The competition watchdog has launched an investigation into a merger between two Irish dairy co-operatives that collect milk from around 1,350 farmers in Northern Ireland.
The merger of LacPatrick, in Monaghan, and Lakeland Dairies, which is based in Cavan, was backed by well over 90% of the co-ops' members in meetings held last year.
However, the Competition and Markets Authority (CMA) has now announced it is investigating the proposed deal.
The CMA explained that it would consider whether the merger could be expected to result "in a substantial lessening of competition within any market or markets in the UK for goods or services".
The organisation is calling for any parties with concerns over competition or public interest matters arising from the proposal to contact the watchdog.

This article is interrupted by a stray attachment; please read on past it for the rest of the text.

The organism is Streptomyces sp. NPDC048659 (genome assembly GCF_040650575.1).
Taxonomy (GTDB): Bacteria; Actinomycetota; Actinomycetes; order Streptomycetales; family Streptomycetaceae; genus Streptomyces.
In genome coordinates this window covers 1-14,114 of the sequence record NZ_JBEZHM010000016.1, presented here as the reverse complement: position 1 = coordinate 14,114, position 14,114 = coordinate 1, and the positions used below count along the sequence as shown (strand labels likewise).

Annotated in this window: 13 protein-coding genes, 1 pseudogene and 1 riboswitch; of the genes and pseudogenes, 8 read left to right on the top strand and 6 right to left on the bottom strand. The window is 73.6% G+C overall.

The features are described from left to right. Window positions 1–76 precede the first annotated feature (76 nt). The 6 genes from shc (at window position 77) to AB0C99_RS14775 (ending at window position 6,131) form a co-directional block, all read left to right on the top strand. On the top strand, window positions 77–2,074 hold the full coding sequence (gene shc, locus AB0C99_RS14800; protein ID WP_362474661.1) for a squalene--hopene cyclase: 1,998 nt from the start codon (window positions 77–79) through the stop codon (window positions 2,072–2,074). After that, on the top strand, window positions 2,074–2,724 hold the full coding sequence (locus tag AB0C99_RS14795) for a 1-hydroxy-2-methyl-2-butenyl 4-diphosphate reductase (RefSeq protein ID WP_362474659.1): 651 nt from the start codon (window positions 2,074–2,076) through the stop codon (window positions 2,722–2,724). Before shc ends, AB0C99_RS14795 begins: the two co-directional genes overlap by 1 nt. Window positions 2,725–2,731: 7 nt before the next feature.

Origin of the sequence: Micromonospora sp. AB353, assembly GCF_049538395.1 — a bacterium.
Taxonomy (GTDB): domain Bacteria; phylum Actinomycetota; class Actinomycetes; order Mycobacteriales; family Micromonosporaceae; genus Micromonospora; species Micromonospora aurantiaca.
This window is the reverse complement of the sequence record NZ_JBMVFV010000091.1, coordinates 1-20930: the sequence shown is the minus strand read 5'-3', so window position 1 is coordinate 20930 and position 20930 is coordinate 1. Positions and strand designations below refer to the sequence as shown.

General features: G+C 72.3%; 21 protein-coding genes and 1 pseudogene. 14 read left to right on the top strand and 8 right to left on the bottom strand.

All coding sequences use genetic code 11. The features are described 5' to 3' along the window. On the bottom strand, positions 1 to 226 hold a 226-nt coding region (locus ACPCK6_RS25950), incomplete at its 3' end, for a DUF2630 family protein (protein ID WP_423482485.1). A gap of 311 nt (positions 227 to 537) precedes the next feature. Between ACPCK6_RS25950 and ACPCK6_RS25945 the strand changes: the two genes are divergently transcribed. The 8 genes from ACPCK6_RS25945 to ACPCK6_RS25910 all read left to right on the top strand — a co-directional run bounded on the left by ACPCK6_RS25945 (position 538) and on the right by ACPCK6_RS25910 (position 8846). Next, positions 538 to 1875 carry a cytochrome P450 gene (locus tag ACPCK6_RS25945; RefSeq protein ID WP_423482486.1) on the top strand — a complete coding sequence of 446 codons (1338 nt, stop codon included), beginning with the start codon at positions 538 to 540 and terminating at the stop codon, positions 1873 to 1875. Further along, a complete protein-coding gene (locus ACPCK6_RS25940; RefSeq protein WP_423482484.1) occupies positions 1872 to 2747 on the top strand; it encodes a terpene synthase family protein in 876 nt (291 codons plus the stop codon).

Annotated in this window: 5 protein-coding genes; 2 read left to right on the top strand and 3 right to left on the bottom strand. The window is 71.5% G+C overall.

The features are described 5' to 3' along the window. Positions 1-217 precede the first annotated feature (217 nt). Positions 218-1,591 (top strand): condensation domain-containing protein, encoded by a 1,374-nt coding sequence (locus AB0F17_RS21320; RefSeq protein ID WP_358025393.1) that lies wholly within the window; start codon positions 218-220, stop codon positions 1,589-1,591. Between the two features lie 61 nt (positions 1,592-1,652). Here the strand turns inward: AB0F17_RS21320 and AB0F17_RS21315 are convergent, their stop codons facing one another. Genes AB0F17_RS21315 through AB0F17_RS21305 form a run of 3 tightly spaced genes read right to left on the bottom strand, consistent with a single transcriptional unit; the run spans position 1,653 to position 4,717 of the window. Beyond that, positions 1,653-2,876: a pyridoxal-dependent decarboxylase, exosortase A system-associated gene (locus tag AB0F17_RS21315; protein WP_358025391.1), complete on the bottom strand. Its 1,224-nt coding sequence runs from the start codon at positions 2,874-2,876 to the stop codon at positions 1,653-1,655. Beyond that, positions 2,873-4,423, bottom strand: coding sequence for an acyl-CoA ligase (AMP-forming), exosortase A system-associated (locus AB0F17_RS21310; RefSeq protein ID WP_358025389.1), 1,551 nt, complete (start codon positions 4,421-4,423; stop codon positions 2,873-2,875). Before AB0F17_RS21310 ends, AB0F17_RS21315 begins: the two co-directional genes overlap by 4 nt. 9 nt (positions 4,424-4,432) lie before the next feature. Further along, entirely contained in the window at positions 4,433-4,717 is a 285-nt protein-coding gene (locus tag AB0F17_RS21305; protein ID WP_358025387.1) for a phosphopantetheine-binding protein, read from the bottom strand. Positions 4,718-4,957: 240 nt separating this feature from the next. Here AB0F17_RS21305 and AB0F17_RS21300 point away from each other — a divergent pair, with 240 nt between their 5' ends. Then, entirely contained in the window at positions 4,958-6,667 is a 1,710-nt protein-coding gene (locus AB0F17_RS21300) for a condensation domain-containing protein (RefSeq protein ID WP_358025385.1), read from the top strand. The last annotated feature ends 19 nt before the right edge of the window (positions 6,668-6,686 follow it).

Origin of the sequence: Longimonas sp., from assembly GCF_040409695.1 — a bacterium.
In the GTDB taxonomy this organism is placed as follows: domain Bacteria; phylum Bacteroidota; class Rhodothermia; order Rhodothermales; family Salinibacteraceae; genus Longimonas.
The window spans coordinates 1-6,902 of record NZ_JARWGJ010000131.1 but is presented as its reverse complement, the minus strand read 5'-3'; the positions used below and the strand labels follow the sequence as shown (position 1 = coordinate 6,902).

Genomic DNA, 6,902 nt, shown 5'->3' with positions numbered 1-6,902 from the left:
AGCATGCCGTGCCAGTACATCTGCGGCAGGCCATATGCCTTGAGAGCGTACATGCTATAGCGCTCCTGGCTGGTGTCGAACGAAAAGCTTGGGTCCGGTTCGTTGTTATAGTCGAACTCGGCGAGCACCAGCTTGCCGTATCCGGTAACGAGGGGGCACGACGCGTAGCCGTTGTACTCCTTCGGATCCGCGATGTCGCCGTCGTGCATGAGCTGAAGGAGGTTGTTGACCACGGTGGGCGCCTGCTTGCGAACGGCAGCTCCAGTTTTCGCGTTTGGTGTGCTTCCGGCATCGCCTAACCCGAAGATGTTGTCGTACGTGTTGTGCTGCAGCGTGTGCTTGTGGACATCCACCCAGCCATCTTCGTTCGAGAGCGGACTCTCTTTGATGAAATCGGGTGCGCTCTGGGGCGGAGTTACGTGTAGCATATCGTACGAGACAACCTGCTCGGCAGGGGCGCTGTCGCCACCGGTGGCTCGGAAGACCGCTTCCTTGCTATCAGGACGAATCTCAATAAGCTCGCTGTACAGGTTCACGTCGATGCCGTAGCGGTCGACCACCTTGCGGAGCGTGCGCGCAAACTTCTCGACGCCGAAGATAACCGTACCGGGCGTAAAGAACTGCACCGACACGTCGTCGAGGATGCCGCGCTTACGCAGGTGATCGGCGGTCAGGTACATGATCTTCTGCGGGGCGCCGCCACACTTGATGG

The merger would create the second-largest dairy processor on the island, with a milk pool of 1.8bn litres.
Alo Duffy, the chairman of Lakeland, said the merged companies would pay a "sustainable and competitive milk price in line with market conditions".
At meetings in October, 97.24% of Lakeland members voted in favour, while 95.99% of LacPatrick farmers gave the thumbs-up.
The newly merged entity would be known as Lakeland Dairies, with 3,200 suppliers creating a milk pool second in size to Glanbia, which has approximately 2.5 billion litres.
LacPatrick has around 600 Northern Ireland suppliers, and Lakeland some 750.
The merger is the latest shake-up for LacPatrick suppliers.
In 2015, Town of Monaghan Co-op took over Ballyrashane Creamery in Co Antrim, leading to a rebrand as LacPatrick.
In 2017, LacPatrick unveiled a £30m "Brexit-proofing" technology centre for milk powders in Strabane, Co Tyrone.
Lakeland also owns the Pritchitts processing centre in Newtownards.